Katie Whitehead: Using Breast Milk to Improve Infant Drug Delivery

Katie Whitehead: Using Breast Milk to Improve Infant Drug Delivery


My lab is a drug delivery lab. We’re interested in figuring out how to
take medication and deliver it to exactly the right places inside the body to obtain
a specific therapeutic effect without causing toxicity. One fact that is not commonly known about
human breast milk is that it contains lots of human cells from the mother. A typical four-month old baby would consume
on the order of 100 million of its mother’s cells every day. That’s a lot of cells. The amazing thing to us about these breast
milk cells is what they’re able to do in the gastrointestinal tract. Normally, it’s very difficult to deliver
molecules orally, particularly large molecules, because the intestine is simply not permeable
to those molecules. When we think about something like a cell,
a cell is about a thousand times bigger than some of the large molecules that can’t get
out of the gastrointestinal tract. And yet we have these whole cells that are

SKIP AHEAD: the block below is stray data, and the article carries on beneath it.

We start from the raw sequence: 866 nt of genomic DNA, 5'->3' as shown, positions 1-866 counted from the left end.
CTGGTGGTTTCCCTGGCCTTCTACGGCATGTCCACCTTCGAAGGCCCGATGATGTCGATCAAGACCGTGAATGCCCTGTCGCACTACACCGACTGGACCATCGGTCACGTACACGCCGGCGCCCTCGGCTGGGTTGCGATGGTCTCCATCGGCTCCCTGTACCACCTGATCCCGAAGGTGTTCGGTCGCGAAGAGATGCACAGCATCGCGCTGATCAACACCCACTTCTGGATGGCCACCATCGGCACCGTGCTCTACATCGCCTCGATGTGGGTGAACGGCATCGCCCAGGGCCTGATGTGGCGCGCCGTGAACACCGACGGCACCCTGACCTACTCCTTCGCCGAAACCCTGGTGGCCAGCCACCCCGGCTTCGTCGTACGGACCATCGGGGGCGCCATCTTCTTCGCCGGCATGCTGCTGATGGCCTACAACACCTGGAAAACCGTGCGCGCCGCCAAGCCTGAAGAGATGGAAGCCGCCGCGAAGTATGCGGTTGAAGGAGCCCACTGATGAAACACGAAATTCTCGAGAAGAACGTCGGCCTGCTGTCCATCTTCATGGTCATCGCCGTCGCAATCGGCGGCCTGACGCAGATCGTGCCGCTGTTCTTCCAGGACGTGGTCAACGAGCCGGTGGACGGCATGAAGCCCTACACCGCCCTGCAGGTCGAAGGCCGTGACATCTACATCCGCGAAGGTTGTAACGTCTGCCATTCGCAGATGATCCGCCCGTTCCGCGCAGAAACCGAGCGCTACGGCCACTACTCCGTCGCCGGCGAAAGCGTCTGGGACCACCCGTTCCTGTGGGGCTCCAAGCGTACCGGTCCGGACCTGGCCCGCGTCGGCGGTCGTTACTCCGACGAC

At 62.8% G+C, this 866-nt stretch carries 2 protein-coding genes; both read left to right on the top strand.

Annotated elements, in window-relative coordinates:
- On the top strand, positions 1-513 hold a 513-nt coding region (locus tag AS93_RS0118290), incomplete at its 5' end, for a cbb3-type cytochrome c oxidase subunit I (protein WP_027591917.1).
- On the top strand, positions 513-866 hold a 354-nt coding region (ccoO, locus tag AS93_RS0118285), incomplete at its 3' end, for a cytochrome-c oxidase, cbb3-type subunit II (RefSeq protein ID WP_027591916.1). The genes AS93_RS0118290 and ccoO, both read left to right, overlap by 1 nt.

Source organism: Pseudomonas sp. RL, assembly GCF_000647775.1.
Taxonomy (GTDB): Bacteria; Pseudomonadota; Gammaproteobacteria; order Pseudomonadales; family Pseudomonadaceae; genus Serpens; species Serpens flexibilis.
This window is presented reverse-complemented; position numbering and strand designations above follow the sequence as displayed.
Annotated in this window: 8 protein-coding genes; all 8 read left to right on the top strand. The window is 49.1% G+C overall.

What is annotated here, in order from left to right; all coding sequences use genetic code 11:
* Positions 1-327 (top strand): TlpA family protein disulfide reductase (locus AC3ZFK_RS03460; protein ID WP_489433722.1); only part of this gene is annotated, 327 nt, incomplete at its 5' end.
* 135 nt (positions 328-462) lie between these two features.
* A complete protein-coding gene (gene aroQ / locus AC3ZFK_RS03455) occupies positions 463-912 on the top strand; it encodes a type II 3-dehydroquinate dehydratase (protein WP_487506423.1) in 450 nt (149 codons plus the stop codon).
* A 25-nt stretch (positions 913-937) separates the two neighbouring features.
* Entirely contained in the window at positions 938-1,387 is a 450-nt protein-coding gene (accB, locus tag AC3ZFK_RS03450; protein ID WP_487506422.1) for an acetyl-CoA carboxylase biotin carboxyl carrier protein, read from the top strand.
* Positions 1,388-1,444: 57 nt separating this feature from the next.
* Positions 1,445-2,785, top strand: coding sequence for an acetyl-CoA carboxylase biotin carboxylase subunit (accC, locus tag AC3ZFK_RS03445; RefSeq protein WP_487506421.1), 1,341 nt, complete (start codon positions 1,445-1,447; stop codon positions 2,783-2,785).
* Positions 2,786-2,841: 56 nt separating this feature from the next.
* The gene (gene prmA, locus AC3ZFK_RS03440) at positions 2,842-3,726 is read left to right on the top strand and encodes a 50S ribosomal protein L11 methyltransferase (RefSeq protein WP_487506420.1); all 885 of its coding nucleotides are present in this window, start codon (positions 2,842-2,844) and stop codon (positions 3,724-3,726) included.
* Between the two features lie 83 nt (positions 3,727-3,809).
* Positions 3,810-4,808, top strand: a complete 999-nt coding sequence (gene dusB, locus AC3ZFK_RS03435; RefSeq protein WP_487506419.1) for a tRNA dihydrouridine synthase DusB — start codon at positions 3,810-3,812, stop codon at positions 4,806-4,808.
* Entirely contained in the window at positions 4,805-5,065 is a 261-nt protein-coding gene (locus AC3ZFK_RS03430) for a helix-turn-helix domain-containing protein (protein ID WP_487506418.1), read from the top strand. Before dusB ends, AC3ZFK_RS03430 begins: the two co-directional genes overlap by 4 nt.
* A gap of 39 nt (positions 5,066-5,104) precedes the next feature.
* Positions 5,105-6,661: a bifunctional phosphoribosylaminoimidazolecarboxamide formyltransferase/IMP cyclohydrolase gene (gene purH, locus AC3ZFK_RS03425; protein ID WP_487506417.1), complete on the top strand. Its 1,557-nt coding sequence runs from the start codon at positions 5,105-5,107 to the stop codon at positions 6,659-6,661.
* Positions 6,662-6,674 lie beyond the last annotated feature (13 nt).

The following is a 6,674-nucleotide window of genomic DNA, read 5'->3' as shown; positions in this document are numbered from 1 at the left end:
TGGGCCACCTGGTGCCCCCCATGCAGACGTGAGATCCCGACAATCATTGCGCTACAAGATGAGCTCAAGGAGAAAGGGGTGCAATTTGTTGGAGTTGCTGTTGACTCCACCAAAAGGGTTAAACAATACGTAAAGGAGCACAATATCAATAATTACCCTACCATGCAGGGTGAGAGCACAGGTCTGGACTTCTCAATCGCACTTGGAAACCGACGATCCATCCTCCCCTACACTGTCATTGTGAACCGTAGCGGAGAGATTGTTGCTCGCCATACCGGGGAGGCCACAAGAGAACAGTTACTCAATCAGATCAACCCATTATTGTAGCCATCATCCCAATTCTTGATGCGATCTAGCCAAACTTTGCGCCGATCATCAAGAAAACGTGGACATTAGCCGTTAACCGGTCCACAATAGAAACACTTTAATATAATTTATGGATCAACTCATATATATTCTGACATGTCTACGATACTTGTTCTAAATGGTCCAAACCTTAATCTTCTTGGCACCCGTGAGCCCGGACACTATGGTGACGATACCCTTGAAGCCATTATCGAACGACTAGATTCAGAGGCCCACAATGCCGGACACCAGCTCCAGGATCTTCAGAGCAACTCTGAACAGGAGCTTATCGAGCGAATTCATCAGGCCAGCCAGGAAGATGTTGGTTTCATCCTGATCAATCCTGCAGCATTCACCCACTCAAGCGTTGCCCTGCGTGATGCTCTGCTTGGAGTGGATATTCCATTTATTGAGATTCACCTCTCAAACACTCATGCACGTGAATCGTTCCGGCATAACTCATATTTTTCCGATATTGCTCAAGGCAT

alive, they remain intact, and they’re able to get out of the gastrointestinal tract,
make it into the baby where they continue to live and proliferate. When we realized this fact, we thought, well,
what a great opportunity we have then to use these cells as delivery vehicles to shuttle
medicines into the infant’s body that wouldn’t otherwise be able to get to where it needs
to go. Some of the cells in breast milk are stem
cells, and these are some of the most powerful cells in the body because they can turn into
any of the other cells in our body. One of our ideas is to engineer these stem
cells such that they can enter the infant’s body and treat a variety of different diseases
that are currently untreatable. Our hope is that this research will impact
the world in a couple of different ways. One is that we’re going to develop a much
more robust understanding of the biology of human breast milk cells, why they exist in
the milk in the first place and what they do once they go inside the infant. And the other side of our impact is on the
technology development side, which is to make these new therapeutics, which potentially
have the ability to impact every baby that’s born on the Earth, depending on what their
therapeutic needs are. We expect to have gained new fundamental understanding
of the biology of breast milk cells and have a sense of what they’re doing inside of
infants’ bodies in the next several years, and so we hope to publish that work in the
short term. And in the longer term, we are considering
the development of a therapeutic, and we would expect to see a therapeutic perhaps in the
10- to 15-year time period.

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